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Thread: A Response from Delta Queen Hotel

  1. #11


    Dearest Jennifer
    Thank you so much. I have spent countless,and I do mean COUNTLESS nights crying my eyes out over our beloved Delta Queen.Many nights reading the posts and crying.. I have been so dissheartened that I did not reply as I felt it didn't matter. But, your wonderful post has eased my pain. You are so very blessed to be on our boat. It comforts me more than you could ever know to know your on her, and obviously just as conserned as we are about her. Please keep us informed, and always remember to never take the fact that you have been blessed by God to live a dream that many would give anything to be living , for granted! The Delta Queen does cast a spell over a person the minute you step onto her. We all love her and hope she is taken care of with love. It does appear that you are doing just that, and for that, I am eternally gratefull. Thank you so very much. In the river at Chattonuga and stationary but cared for, is better than ON the river in New Orleans and left to ruin is , I think we will all agreee, better.
    Just one more one has mentioned her wonderful bell. Is it still in place? What about the wonderful crystal lamp in the main deck?? I polished it when I was a passanger and love it so. Just a quick hint for anyone cleaning the wonderful crystal lamp and chandalleirs...vinigar and water! Does wonderfull things for it's shine! ( an old hint from the Civil War era that works great !) Please give my beloved boat my love...I know it may sound funny...but, she has a soul. She will remember me. God Bless you for watching out for her. Thank you again.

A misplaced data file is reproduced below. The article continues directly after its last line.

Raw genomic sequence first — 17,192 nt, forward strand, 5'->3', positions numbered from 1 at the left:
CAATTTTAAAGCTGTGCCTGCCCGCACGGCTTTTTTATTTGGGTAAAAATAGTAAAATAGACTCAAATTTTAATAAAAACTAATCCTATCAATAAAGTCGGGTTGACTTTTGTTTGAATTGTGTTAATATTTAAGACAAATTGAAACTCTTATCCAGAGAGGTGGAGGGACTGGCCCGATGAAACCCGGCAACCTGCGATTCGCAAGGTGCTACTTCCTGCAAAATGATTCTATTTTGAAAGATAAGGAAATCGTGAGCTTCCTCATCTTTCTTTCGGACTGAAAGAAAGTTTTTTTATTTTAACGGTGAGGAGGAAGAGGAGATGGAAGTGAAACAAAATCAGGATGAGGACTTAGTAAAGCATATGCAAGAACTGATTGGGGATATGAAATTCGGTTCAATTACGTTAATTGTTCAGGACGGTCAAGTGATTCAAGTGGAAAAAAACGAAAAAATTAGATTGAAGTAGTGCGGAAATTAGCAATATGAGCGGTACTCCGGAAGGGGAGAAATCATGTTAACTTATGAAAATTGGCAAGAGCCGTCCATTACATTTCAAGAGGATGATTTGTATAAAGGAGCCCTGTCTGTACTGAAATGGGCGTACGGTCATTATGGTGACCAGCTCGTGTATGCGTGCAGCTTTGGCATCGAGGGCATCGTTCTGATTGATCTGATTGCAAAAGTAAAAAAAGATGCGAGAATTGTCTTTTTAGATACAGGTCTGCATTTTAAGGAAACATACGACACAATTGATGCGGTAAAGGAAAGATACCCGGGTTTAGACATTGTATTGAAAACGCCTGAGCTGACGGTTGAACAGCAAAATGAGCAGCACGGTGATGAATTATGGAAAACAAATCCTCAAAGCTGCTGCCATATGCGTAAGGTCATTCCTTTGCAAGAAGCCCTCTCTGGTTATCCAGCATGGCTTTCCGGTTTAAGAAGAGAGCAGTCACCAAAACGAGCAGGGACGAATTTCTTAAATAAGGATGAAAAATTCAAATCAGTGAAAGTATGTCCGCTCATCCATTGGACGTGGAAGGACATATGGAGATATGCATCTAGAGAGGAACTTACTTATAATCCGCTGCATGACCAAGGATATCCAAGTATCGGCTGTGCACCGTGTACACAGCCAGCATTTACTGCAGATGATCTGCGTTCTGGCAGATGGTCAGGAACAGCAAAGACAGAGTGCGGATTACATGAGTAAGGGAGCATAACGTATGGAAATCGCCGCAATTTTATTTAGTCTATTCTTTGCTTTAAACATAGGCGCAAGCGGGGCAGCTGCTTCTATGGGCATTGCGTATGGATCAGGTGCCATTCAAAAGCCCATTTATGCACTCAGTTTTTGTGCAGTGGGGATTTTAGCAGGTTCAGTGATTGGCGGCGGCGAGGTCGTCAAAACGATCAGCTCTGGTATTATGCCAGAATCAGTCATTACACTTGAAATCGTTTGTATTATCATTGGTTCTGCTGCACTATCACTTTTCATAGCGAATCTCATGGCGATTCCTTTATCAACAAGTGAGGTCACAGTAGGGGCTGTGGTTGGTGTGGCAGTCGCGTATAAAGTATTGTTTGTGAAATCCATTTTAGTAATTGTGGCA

2. #12


    Yes mam, the bell is still solid and ringing true because we occasionally ring it for the tourists on board. One day, I said: when I get the tour on the bow, go ring the bell....I forgot how LOUD it the next time, I made sure that my group was far away from the bow when we rang the bell...

    The lovely crystal lamp still sits on it's table in the Betty Blake Library.

    I know how fortunate I am to be on the boat. For those passengers that were on board when I brought my book I created on board, you may know my story. I have 2 books I self-published about my time on the DQ and a 3rd book that is dedicated to the crew. It was a great way to do something to remember my time on board, and to showcase some great photos, and as a labor of love, I just left them to be purchased from the website at the publishing cost.

    So for those who don't know my story, here is a little snippet of an email I sent back to Pat Carr when we were talking about the Majestic Showboat in Cincinatti and her past with that old boat.

    Funny, I never thought that my life would revolve around a steamboat. I had open heart surgery 3 years ago to fix an aneurysm that had caused my aortic valve to go bad, and my heart to enlarge. After the surgery, everything went back to normal except that I knew I had been given a second chance at life.